The indictment suggests McGonigal opened the investigation into “the U.S. citizen lobbyist” to further his monetary relationship with Person A and others, with the allegations stressing that McGonigal remained in communication with the prime minister after Person A arranged for them to meet in September of 2017. Person A and Person B, the latter identified in the indictment as a former senior Albanian government official and informal adviser to the Albanian prime minister, both then assisted the FBI in the investigation of “the U.S. citizen lobbyist.”
Elsewhere, the indictment charged that McGonigal attempted to arrange a meeting with Persons C and D and U.S. government authorities to benefit from the unnamed Person A. Among other things, the indictment claimed that McGonigal proposed Person D pay Person A’s company $500,000 in exchange for the scheduling of a meeting with a representative from the U.S. delegation to the United Nations. McGonigal then worked to coordinate the meeting, according to the charges.
3. The Shockwaves of This Latest FBI Scandal Hit Spygate
The two indictments alone represent another huge scandal to the FBI: McGonigal was no low-level agent but rather a special agent in charge of the Counterintelligence Division for the New York Field Office. And although McGonigal retired in 2018, some of his allegedly criminal conduct took place while still in that position and allegedly involved the launching of an investigation of a U.S. citizen who was lobbying for a political opponent of one of McGonigal’s foreign contacts.
In isolation, yesterday’s news is a body blow to the bureau, which already has two black eyes from the last seven years of scandals. But the New York indictment of McGonigal reverberates more directly to the SpyGate scandal and specifically the failure of the DOJ to pursue Christopher Steele for his own work for Deripaska.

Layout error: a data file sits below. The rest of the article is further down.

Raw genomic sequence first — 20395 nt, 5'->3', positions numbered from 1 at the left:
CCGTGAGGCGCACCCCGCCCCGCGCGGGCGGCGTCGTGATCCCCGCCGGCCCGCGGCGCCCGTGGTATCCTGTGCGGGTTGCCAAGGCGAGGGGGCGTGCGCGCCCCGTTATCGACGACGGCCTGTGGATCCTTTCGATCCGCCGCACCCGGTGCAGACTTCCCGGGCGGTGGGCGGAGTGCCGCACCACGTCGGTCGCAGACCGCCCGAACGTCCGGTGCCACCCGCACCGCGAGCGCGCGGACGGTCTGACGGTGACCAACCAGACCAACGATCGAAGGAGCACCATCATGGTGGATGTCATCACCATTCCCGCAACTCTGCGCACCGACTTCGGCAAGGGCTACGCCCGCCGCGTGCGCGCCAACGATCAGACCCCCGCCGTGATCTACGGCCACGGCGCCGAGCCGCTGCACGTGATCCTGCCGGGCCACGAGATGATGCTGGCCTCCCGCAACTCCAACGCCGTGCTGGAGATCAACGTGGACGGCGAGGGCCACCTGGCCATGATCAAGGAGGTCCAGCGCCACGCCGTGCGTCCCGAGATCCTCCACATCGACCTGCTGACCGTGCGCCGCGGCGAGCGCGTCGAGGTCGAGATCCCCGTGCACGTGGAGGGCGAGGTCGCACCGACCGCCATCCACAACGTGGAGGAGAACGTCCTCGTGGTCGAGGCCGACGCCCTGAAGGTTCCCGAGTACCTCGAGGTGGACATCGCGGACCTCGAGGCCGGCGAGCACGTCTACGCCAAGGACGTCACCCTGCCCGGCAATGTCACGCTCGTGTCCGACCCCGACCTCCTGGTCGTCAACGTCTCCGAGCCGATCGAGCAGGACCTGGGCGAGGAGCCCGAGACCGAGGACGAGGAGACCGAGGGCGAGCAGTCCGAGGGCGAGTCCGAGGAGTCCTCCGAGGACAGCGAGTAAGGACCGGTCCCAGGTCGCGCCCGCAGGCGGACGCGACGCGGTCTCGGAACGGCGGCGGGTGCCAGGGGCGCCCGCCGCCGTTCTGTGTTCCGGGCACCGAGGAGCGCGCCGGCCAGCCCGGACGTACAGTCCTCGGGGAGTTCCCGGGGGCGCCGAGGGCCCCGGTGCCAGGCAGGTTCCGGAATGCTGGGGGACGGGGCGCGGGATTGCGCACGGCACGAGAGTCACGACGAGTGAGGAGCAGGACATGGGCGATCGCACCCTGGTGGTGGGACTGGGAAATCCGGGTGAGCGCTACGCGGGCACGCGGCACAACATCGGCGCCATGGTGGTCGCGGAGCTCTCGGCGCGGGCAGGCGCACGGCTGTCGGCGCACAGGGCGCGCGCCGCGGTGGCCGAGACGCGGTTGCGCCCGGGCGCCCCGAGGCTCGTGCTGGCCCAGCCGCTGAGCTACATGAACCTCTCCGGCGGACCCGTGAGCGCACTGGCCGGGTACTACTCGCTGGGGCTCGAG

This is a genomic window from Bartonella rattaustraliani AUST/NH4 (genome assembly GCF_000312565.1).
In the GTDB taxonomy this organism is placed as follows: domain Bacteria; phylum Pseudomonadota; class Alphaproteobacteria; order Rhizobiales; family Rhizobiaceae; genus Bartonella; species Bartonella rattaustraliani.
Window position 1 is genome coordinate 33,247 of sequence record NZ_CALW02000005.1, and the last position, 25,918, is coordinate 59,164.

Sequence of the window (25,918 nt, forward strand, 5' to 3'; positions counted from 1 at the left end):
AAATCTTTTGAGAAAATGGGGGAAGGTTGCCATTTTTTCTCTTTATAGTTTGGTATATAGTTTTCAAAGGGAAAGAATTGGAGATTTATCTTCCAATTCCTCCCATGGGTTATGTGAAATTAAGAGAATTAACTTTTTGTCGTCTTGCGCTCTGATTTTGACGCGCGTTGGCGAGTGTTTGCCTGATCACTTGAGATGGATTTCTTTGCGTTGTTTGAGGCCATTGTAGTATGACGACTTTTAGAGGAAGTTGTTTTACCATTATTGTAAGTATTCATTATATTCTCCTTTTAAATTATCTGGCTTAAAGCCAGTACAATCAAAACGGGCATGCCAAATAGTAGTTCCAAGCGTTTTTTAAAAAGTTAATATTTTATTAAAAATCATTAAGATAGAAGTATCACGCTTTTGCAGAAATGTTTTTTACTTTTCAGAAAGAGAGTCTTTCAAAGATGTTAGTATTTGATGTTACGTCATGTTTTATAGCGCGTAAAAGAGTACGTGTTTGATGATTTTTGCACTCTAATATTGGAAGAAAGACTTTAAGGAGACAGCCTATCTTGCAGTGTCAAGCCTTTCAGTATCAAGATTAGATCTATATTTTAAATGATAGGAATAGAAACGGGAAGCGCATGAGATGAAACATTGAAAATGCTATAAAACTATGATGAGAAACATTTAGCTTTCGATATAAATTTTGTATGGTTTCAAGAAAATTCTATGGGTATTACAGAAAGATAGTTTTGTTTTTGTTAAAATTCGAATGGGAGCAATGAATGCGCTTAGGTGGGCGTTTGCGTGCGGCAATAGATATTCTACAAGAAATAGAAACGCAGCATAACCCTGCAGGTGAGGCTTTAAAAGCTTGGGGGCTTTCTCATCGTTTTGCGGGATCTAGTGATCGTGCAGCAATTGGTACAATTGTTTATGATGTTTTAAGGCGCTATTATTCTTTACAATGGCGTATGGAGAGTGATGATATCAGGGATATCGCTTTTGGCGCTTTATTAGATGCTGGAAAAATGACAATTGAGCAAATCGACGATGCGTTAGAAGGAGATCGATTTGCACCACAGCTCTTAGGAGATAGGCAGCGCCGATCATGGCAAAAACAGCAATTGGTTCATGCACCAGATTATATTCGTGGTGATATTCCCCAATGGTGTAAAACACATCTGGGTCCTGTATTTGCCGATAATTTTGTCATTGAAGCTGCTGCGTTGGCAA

The inspector general’s report on FISA abuse concluded that “Steele performed work for Russian Oligarch 1’s attorney on Russian Oligarch 1’s litigation matters,” with Deripaska the generically named “Oligarch 1.” Steele, the OIG report continued, “passed information to Department attorney Bruce Ohr advocating on behalf of one of Russian Oligarch 1’s companies regarding U.S. sanctions.” The report further found that Ohr and Steele’s communications concerning Deripaska occurred “in 2016 during the time period before and after Steele was terminated as a [confidential human source].”
Additionally, the OIG report connected that “Ohr said that he understood Steele was ‘angling’ for Ohr to assist him with his clients’ issues,” and that “Ohr stated that Steele was hoping that Ohr would intercede on his behalf with the Department attorney handling a matter involving a European company.”
Steele had reportedly also previously worked for Deripaska’s London-based attorney Paul Hauser, and Steele “appeared to lobby on behalf of Deripaska through a D.C.-based attorney, Adam Waldman.” Steele, however, never registered as a lobbyist under the Foreign Agent Registration Act, or “FARA.”
Yet Steele has never been charged with violating FARA. Why?
While this question has been asked again and again, the federal charges against McGonigal for his work on Deripaska’s behalf bring this question to the forefront again.
4. Speaking of Deripaska, There’s Another SpyGate Scandal Unresolved